Politics

"A multi-year battle": Election victories in police reform are solely step one, say activists

In the weeks following the murder of George Floyd by police in Minneapolis, protesters' signs featured calls to defuse the police, read etchings on the sidewalks and chants on America's streets. The request has generally been to move money from massive police budgets to social services and other local authorities, thereby reducing the role of the police. The aim was to end racist and violent black police work.

The Minneapolis City Council, seeing how Floyd's death had moved the country, took this to heart and immediately promised to devalue their department. Meanwhile, mounting pressure pushed elected officials in states like New York, Massachusetts, and Colorado not to cut police budgets but to pass reform laws, including chokehold bans, training committees, and body camera requirements.

But many of those first steps in cities and states across the country eventually stalled. For example, five months later, the battle for funding continues in Minneapolis.

And while media coverage of protests weakened in the summer, local activists continued to press for police reforms and initiatives to be put on the ballot – similar to before the protests broke out. Their efforts, coupled with the dynamism of the protests, appear to have paid off.

While this is a contentious issue in all parties, voters in cities across six states last week voted overwhelmingly in favor of 18 of these electoral measures, including the creation and improvement of governance bodies for the police force, changes to the staffing and funding of the police force, and the Demand public access to police bodies and dashboard cameras recordings. While most of these measures represent a reform move, almost none are radical when it comes to redefining the police force. Many standards are already implemented in other cities – and according to activists, a minimum for police accountability.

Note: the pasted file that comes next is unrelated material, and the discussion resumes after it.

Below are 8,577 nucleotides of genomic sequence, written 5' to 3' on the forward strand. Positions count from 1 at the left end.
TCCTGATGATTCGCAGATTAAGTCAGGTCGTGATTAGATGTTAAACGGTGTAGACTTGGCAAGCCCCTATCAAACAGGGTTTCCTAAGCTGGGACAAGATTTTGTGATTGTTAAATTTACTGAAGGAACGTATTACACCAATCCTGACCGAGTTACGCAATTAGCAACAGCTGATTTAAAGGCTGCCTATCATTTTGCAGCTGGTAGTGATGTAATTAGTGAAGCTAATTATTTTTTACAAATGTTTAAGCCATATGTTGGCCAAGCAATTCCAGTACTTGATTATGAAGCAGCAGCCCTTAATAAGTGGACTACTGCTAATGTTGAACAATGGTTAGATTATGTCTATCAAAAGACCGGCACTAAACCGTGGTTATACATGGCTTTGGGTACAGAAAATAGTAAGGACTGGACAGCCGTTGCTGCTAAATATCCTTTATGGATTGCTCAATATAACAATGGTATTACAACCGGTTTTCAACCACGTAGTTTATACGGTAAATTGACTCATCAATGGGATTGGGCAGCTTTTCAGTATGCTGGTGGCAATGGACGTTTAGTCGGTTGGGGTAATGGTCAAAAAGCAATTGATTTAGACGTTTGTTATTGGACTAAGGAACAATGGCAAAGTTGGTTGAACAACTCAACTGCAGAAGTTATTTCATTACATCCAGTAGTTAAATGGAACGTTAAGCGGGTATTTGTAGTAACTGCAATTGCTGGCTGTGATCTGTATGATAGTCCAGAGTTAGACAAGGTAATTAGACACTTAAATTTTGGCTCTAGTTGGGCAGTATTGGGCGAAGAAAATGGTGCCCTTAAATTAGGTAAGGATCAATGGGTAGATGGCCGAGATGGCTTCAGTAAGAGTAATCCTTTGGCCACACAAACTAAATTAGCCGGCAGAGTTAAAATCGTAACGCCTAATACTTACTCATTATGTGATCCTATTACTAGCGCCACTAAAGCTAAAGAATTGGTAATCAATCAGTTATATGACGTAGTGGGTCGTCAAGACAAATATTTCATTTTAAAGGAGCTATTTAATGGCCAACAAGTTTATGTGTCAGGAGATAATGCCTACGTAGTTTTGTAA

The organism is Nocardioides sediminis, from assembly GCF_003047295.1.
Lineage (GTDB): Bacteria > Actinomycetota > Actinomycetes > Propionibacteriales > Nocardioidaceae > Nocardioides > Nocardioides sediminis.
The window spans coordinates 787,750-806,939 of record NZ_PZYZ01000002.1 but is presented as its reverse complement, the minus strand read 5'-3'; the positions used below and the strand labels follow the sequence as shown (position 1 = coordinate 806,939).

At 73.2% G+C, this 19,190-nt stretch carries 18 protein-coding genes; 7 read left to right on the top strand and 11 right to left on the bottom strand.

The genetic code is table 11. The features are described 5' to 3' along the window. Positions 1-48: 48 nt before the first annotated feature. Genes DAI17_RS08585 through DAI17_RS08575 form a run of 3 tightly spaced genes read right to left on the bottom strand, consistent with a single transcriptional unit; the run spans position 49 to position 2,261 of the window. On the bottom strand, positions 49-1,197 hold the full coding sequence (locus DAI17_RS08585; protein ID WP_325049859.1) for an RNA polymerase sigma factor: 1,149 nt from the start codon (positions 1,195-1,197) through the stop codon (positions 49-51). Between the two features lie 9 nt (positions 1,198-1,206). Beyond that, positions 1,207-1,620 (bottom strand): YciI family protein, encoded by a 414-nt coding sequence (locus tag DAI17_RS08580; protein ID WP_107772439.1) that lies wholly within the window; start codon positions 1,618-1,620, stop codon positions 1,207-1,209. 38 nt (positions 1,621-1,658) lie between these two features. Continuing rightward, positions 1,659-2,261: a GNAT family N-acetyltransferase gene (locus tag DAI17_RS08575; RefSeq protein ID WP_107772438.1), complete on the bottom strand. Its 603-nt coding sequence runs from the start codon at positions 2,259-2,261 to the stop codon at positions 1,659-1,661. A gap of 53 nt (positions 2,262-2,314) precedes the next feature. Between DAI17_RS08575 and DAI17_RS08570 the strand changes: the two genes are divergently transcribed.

On the one hand, these gains raise questions about what comes next and stimulate debate about what to do about the broken police institution – whether to fight for gradual reforms or to dismantle the entire system through defunding or even abolition should. On the other hand, the fact that voters took so much action in the first place indicates a possible tide change. Americans realize that something needs to be done about police violence and accountability.

Rev. Mark Kelly Tyler, co-director of Power Live Free, an interfaith activism group working on criminal justice issues in Philadelphia, said ballot approvals, including a civic oversight committee in his city, were only the first step in the fight for how police should be in America.

"For me, it's about the kind of world we want to leave behind and what the police force would be like in 10 to 20 years," he said. "It's a marathon, not a sprint."

What the approved voting measures for police reform include

While some cities and states began passing police accountability laws that summer, others followed through citizen votes. In California, seven local election initiatives were passed due to last week's elections. The most progressive electoral initiative was Los Angeles County Action J, also known as Reimagine LA County, which amends the county's charter and allocates 10 percent of the city's unrestricted general funding to investment in housing, mental health and services programs and services other alternatives to incarceration instead of jails and policing.

Although Measure J is actually a step in defunding the police force (Fesia Davenport, district executive director said the sheriff's department budget of $ 2 billion would likely be affected), the initiative did not use "defund" – Language. As Roge Karma reported for Vox, the campaign's messaging focused almost entirely on the benefits of increased investment in underserved black and brown communities. This may be in response to surveys that suggest people are being turned off by the term “defunding”, even if they are concerned with the core idea behind it – the shift from police funds to social services.

"The passage of Measure J sets a new precedent for the nation to invest in care and opportunities to solve social problems rather than expanding our carcinogenic system, which has only exacerbated the causes of inequality," said Isaac Bryan, Co-chair of the Reimagine LA Coalition told Vox.